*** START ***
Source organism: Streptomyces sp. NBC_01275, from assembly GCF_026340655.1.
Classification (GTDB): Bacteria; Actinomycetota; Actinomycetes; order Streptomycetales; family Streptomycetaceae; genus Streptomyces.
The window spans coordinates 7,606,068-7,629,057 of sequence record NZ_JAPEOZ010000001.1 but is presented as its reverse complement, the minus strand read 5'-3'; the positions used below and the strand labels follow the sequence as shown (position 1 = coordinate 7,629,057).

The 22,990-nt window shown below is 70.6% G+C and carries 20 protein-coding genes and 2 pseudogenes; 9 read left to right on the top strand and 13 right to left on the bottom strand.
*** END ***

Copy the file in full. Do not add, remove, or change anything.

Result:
Source organism: Streptomyces sp. NBC_01275, from assembly GCF_026340655.1.
Classification (GTDB): Bacteria; Actinomycetota; Actinomycetes; order Streptomycetales; family Streptomycetaceae; genus Streptomyces.
The window spans coordinates 7,606,068-7,629,057 of sequence record NZ_JAPEOZ010000001.1 but is presented as its reverse complement, the minus strand read 5'-3'; the positions used below and the strand labels follow the sequence as shown (position 1 = coordinate 7,629,057).

The 22,990-nt window shown below is 70.6% G+C and carries 20 protein-coding genes and 2 pseudogenes; 9 read left to right on the top strand and 13 right to left on the bottom strand.